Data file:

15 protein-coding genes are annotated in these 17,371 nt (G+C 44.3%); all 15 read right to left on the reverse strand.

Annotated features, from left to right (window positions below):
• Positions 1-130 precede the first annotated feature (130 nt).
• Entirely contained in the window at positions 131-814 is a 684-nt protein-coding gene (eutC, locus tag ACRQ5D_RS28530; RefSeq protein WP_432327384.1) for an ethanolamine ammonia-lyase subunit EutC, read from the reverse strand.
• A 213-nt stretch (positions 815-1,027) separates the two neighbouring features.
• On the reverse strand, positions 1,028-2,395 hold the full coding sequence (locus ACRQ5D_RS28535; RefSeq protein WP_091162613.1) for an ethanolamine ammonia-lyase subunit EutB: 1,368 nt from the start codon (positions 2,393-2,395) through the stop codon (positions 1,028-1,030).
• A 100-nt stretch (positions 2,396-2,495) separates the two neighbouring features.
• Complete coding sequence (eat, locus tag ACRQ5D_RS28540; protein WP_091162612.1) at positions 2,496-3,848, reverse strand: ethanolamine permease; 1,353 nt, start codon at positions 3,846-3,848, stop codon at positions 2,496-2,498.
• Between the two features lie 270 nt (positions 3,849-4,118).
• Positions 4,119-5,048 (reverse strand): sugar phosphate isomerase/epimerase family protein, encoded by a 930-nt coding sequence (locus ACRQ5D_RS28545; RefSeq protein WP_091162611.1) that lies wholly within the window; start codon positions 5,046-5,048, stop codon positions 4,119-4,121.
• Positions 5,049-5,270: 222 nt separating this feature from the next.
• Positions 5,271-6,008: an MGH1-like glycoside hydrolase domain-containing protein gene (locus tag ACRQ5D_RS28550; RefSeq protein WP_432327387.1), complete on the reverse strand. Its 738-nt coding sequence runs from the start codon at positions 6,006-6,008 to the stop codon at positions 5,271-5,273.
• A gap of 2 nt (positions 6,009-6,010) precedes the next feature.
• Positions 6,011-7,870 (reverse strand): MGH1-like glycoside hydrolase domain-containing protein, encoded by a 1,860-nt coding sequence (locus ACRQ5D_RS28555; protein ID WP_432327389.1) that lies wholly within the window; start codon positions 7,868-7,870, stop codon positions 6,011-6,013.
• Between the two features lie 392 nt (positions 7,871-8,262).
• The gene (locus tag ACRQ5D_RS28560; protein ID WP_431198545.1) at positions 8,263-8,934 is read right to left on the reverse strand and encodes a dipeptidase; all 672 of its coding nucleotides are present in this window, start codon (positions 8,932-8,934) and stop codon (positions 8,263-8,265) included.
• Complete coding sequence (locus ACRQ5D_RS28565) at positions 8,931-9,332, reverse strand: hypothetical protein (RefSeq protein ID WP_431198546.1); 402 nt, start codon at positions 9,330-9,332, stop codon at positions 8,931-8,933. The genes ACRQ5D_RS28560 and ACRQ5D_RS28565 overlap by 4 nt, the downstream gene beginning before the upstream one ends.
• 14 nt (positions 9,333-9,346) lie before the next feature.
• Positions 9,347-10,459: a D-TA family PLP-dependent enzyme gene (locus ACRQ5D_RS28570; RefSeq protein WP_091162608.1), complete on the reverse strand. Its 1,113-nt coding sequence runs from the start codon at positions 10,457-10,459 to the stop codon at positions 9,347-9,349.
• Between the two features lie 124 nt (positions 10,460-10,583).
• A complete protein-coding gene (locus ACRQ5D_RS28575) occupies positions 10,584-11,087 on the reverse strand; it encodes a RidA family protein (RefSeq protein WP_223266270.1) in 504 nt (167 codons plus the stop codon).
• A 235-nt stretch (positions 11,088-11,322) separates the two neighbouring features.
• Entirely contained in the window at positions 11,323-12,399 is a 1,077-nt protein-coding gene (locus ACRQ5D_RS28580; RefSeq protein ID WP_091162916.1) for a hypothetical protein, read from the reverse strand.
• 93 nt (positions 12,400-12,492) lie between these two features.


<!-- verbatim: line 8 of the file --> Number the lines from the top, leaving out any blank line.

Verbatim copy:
• Complete coding sequence (eat, locus tag ACRQ5D_RS28540; protein WP_091162612.1) at positions 2,496-3,848, reverse strand: ethanolamine permease; 1,353 nt, start codon at positions 3,846-3,848, stop codon at positions 2,496-2,498.